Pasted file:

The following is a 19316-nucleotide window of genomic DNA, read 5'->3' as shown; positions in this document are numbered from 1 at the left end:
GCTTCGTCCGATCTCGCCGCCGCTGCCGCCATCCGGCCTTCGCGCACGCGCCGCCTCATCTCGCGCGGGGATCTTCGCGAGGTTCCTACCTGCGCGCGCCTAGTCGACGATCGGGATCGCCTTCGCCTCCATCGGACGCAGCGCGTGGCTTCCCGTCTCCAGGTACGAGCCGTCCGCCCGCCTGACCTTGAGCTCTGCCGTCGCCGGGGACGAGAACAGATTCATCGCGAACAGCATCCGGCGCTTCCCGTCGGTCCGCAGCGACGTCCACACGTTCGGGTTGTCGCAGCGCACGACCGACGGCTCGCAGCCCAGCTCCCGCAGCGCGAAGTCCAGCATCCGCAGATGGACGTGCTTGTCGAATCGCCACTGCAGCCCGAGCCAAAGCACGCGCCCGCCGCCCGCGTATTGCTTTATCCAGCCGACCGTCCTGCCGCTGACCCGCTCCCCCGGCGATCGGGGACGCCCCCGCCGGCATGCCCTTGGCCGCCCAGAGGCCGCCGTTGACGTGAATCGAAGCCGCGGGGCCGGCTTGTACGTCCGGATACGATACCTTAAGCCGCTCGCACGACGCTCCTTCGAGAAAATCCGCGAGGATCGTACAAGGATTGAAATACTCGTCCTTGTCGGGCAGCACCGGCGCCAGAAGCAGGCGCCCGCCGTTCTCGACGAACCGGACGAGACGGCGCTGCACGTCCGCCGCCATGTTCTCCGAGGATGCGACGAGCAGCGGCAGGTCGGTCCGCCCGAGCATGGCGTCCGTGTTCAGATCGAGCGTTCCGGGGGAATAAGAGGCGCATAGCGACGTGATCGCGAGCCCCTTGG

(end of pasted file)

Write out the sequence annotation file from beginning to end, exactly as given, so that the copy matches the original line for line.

The following is a 19316-nucleotide window of genomic DNA, read 5'->3' as shown; positions in this document are numbered from 1 at the left end:
GCTTCGTCCGATCTCGCCGCCGCTGCCGCCATCCGGCCTTCGCGCACGCGCCGCCTCATCTCGCGCGGGGATCTTCGCGAGGTTCCTACCTGCGCGCGCCTAGTCGACGATCGGGATCGCCTTCGCCTCCATCGGACGCAGCGCGTGGCTTCCCGTCTCCAGGTACGAGCCGTCCGCCCGCCTGACCTTGAGCTCTGCCGTCGCCGGGGACGAGAACAGATTCATCGCGAACAGCATCCGGCGCTTCCCGTCGGTCCGCAGCGACGTCCACACGTTCGGGTTGTCGCAGCGCACGACCGACGGCTCGCAGCCCAGCTCCCGCAGCGCGAAGTCCAGCATCCGCAGATGGACGTGCTTGTCGAATCGCCACTGCAGCCCGAGCCAAAGCACGCGCCCGCCGCCCGCGTATTGCTTTATCCAGCCGACCGTCCTGCCGCTGACCCGCTCCCCCGGCGATCGGGGACGCCCCCGCCGGCATGCCCTTGGCCGCCCAGAGGCCGCCGTTGACGTGAATCGAAGCCGCGGGGCCGGCTTGTACGTCCGGATACGATACCTTAAGCCGCTCGCACGACGCTCCTTCGAGAAAATCCGCGAGGATCGTACAAGGATTGAAATACTCGTCCTTGTCGGGCAGCACCGGCGCCAGAAGCAGGCGCCCGCCGTTCTCGACGAACCGGACGAGACGGCGCTGCACGTCCGCCGCCATGTTCTCCGAGGATGCGACGAGCAGCGGCAGGTCGGTCCGCCCGAGCATGGCGTCCGTGTTCAGATCGAGCGTTCCGGGGGAATAAGAGGCGCATAGCGACGTGATCGCGAGCCCCTTGG